Inflation’s final destination

By Ben Lord

The Fed remains hawkish relative to the market, once again stating that rates are going higher than markets have priced, and that rates will stay there for longer than priced, so as to bring inflation back down ‘towards 2%’. It expects growth to be lower, and it expects inflation and unemployment to be higher than it previously expected. In short, recent moves lower in yields and risk premia are loosening financial conditions and this may well require, in the Fed’s eyes, tighter policy for longer.

How can we interpret this and invest with this?

We all have to admit, as the Fed has started to emphasise in recent meetings, that we are all in a blind spot economically. No one knows how and when the tightening in monetary policy that has been undertaken in 2022 will really start to impact the real economy, nor to what extent. It will, as the Fed states, bring growth down and unemployment up. But the key here for all central banks is inflation. The tightening in policy rates will bring inflation down, as will base effects and continued recovery of global supply chains.

Source: Bloomberg, 30 November 2022

Is the tightening so far enough?

The essential question for markets though, is whether the tightening that has occurred and the slowdown that results will bring inflation down to 2-3% (where my hunch is central bankers the world over would be happy), or to a higher level of 3% plus. No one can know this in 2022, and perhaps not in 2023 either. The determining factor in all of this, and the major hurdle around the world for inflation to return to target, is the labour market. Labour markets are too strong for inflation at 2%: simply put, wage growth at 5-6% is incompatible with inflation at 2% target. Wages need to be at half these levels for the target to come into sight. At this moment in time, and with labourers this agitated for inflation-chasing wage rounds, I will not be positioning for a return to on target inflation.

Source: Bloomberg, 30 September 2022

However, as the monetary policy time lag passes and as we therefore observe the extent to which the labour market and wages react to the interest rate tightening we have seen this year, markets will be in a better position to evaluate the destination for inflation. We cannot know this now, and nor can the Fed. All they can tell us is that they are determined to bring inflation back down ‘towards 2%’, and that this might take higher rates for longer than markets expect. Why? Because they do not know how these currently strong labour markets will react and how long it will take to get wages down to levels that are consistent with near target inflation.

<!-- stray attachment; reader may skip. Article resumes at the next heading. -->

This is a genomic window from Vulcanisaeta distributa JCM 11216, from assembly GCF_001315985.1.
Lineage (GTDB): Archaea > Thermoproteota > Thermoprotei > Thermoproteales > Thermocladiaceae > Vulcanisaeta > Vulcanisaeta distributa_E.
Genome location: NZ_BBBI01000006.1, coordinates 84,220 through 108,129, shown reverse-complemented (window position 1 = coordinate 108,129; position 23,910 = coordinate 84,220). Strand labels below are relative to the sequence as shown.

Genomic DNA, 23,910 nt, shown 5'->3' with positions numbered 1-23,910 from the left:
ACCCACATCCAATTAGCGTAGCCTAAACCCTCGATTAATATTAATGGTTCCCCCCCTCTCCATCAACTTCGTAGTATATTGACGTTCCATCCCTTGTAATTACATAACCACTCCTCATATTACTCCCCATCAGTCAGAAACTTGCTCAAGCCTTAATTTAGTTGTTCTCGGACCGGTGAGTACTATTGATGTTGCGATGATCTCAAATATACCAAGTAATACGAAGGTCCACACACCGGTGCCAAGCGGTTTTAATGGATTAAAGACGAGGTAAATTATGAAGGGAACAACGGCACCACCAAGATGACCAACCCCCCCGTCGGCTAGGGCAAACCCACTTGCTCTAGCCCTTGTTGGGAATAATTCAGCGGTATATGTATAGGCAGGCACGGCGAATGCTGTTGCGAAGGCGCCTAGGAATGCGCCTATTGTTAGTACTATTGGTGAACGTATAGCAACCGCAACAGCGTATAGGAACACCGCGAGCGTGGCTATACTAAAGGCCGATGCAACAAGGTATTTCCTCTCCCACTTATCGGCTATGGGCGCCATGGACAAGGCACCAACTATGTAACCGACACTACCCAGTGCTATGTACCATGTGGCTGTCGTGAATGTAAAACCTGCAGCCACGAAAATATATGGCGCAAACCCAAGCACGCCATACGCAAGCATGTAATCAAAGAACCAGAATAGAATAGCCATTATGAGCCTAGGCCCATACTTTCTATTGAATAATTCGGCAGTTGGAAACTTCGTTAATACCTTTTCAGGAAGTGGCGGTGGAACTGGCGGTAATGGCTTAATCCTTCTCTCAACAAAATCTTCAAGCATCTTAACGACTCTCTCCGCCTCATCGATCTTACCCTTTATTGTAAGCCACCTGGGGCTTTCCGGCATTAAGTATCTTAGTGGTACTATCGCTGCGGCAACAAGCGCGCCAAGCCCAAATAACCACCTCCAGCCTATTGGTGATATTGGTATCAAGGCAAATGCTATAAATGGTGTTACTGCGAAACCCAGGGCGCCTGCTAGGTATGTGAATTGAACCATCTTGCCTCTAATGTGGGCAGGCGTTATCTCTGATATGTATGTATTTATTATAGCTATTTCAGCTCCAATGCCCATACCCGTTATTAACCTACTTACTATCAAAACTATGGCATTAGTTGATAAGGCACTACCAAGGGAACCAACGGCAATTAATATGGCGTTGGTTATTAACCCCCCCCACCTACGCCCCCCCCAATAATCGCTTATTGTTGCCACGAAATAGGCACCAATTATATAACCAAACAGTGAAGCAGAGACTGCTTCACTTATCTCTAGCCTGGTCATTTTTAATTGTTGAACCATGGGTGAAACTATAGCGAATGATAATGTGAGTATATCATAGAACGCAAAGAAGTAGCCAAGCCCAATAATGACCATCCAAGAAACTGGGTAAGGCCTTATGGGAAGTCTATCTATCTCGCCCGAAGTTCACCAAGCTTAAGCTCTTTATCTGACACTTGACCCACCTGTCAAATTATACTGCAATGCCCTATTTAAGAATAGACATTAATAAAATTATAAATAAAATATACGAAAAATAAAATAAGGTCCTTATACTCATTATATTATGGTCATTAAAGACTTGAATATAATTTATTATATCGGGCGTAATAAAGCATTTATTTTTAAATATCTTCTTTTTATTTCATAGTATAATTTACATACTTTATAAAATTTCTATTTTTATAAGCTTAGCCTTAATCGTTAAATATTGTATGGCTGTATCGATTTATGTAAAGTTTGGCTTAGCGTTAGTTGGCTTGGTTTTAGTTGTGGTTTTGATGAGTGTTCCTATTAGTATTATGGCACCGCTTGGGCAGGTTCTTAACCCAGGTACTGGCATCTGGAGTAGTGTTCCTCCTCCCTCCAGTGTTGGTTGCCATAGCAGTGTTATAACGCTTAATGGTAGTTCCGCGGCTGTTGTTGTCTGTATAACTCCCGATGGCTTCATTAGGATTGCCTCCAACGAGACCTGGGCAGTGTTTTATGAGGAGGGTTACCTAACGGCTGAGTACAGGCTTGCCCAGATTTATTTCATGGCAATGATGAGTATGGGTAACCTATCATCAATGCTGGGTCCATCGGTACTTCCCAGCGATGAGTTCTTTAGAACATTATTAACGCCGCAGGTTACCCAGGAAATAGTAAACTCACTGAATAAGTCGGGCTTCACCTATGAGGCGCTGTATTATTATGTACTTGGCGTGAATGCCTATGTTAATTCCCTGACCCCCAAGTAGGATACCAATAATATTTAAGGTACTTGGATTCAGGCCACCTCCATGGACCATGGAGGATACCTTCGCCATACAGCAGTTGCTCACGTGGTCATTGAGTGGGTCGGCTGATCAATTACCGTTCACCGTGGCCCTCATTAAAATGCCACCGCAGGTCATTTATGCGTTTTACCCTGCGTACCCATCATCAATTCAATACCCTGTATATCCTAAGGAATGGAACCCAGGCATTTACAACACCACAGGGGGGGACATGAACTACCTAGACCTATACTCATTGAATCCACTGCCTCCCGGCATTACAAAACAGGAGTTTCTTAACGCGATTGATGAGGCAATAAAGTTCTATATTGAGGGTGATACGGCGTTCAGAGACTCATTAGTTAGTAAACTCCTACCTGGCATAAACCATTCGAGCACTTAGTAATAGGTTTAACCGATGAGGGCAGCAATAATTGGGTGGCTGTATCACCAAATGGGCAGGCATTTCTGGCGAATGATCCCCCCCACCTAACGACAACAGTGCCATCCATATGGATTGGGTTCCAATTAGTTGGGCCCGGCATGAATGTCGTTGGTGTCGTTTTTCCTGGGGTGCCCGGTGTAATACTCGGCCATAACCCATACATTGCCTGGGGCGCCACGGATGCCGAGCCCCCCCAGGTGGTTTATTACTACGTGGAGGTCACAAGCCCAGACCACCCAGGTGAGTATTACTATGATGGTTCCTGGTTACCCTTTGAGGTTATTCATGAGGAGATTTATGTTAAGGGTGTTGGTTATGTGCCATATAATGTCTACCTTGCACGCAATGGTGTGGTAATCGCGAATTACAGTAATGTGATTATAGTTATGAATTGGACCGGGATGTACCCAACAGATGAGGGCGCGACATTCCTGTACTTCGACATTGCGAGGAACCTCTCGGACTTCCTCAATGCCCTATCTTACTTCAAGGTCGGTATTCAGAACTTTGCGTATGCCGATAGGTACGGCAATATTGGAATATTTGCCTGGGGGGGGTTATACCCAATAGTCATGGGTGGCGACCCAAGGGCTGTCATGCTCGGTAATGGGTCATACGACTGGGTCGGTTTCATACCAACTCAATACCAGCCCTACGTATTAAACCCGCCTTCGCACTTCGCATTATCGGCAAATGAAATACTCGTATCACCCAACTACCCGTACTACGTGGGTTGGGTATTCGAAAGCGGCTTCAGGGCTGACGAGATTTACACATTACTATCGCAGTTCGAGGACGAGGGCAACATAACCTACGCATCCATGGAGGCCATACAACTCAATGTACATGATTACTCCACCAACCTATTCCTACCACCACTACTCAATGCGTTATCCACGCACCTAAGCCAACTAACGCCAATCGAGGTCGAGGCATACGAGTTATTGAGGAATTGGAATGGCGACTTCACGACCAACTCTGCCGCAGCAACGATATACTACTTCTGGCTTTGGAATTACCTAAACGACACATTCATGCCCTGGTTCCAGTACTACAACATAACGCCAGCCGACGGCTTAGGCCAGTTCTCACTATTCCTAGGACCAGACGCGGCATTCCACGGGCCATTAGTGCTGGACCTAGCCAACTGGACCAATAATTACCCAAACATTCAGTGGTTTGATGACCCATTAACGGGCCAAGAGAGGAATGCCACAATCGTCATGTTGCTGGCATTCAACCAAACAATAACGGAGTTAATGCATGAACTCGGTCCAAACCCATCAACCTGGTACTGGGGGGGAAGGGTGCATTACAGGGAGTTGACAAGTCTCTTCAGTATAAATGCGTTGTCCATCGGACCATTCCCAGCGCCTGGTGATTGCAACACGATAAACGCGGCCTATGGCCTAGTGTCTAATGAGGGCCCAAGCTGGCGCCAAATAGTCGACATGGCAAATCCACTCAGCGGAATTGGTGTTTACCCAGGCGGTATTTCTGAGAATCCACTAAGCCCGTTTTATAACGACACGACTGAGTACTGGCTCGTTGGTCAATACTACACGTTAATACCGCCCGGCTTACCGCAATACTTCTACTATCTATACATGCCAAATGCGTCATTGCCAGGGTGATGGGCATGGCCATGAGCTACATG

Inflation in 2023

My guess, in line with what seems to be consensus, is that we are now clearly facing a period in which inflation falls, and falls sharply. I think it is perfectly possible that in the next 6 months or so we see inflation in the US fall from 7% to 3-5%. And we might see UK and EU inflation fall from 11% to 4-6%. This will be a powerful and rapid move lower in inflation, and bonds will start to look (as indeed they already have) much better value as a result. Much more interesting will be what happens in the second half of 2023 and into 2024. Will the labour markets have weakened enough that public and private sector employers are facing down their workforces and taking wage growth to the required levels? Or will they remain strong and will wage rounds stay at elevated levels? If that’s the case, then as the Fed told us this week, rates will have to go higher than expected and stay there for longer than expected. But today, no one knows: not the markets (which are predicting a big hit to jobs markets to come imminently), nor the Fed (which is clearly concerned about the continued strength).

What area of bond markets should we be most focussed on as we head into 2023 and 2024? Well, if inflation is going back to target fast, I would be most focussed on long dated government bonds where yields are at around 3.5% in the US and UK and at around 2% in Europe. In the US and UK, if inflation is going back to 2%, then buying these bonds offers a real yield of 1.5%, and in Europe long dated bunds offer a real yield of around 0%. But if labour markets are too strong for this journey downwards in inflation to reach 2%, or if central banks show that in light of the economic slowdowns likely to come in the next two years and that they are happy with inflation to fall to 3-4% before they stop tightening in search of on target inflation, then I would be much less inclined to be buying long dated bonds at these yield levels. So, for now I will admit, like the Fed, that I do not know where inflation is going to end up in 2023 or 2024, other than lower than it is today. And like the Fed, we are all data dependent and need to watch economic developments and particularly labour markets, before we position our portfolios based on the final destination of inflation.

The value of investments will fluctuate, which will cause prices to fall as well as rise and you may not get back the original amount you invested. Past performance is not a guide to future performance.